Carbon tax vs emissions trading

There is a debate over which policy is best to moderate the use of fossil fuels and limit carbon emissions and pollution as a result of the combustion of these fuels for electrical generation and other uses. Emissions trading or cap-and-trade (CAT) and a carbon tax are fundamentally different tools to limit the effects of using fossil fuels. Carbon taxes makes emitting carbon dioxide more expensive. No matter how much gets emitted a carbon tax makes the emission the same. Cap-and-Trade systems limit the amount of carbon dioxide that gets emitted, but gives little control to the price. [1][2]

Effects of Emissions Trading and a Carbon Tax

Figure 1. The implementation of a carbon tax will raise the price of fossil fuel products and reduce the demand, reducing both the amount of carbon dioxide emitted but also generating government revenue for investment in new technologies and energy alternatives.[3]

There are positive elements and negative elements to both policies but neither policy is proven to be better than the other and this article does not endorse one policy over the other. Many actual policies attempt to take the benefits of both systems.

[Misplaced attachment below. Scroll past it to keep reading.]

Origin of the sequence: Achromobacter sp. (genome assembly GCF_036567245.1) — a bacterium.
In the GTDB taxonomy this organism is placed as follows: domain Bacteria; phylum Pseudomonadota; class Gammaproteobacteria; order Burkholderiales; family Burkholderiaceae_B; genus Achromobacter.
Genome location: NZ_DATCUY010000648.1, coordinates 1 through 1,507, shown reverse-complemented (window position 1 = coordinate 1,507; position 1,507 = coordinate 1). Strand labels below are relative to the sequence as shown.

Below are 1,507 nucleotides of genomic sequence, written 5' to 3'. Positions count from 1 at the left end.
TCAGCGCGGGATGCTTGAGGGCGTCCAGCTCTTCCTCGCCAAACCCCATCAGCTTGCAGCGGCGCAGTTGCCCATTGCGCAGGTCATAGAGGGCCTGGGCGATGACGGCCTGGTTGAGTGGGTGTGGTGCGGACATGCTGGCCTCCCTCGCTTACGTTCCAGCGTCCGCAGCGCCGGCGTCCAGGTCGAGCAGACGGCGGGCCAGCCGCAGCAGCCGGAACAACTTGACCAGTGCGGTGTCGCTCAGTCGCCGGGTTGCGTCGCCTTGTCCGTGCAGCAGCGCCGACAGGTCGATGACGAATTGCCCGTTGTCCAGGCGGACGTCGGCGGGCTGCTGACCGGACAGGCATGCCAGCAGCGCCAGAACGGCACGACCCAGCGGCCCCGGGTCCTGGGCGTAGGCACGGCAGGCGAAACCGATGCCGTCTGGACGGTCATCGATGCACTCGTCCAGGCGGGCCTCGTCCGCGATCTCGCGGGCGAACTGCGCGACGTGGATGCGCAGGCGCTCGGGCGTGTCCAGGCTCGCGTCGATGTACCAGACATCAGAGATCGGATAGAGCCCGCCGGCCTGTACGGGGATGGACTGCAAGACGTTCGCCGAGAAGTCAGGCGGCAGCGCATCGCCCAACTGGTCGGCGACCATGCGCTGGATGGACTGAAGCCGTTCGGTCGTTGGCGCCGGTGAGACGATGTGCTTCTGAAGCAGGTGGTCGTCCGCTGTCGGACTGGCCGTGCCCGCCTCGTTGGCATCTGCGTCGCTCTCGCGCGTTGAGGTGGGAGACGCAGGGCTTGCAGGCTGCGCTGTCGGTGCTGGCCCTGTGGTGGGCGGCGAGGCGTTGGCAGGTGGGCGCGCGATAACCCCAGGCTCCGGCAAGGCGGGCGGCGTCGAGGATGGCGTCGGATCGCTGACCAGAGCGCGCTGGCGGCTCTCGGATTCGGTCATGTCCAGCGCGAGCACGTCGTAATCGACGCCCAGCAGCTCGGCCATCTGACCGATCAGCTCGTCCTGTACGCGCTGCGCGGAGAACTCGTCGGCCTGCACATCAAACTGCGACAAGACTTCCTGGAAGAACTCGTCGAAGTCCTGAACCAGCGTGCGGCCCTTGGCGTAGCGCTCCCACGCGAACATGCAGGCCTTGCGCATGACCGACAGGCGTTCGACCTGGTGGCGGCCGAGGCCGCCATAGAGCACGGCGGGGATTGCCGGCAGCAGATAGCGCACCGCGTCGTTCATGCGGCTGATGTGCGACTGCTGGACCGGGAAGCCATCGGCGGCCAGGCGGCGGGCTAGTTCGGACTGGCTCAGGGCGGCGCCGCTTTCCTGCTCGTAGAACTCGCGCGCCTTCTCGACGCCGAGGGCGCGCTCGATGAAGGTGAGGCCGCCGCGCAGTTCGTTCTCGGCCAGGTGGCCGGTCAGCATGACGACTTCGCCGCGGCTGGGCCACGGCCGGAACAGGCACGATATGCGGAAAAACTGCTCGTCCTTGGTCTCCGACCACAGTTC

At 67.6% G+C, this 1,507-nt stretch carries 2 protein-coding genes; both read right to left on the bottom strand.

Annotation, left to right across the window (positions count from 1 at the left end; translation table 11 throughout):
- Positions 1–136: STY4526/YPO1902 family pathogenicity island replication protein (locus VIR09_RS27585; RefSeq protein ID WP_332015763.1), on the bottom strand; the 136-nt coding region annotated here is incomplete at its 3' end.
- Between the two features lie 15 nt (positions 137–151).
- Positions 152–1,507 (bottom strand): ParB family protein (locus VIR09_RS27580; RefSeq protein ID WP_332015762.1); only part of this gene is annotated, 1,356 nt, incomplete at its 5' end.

Price and Quantity

Figure 2. The effect of an emissions trading system on a market.[4]

Carbon Tax - The size of a tax on the carbon content of fuels gives a level of certainty to what the final price will be. While the price of fuels are subject to market forces and fluctuate accordingly, the size of the carbon tax is the same over the long run and is simply added on top of whatever the market price is at the time.[5]

If a litre of gasoline costs $0.95 one day and $1.05 the next and there is a $0.05 tax on each litre, the tax is just added to the daily price. In Figure 1. the tax raises the price and reduces the quantity but the market can adjust and fluctuate to accommodate changes in supply and demand, consumers will buy less gasoline with a tax, the size of the tax determines how much less consumers will buy.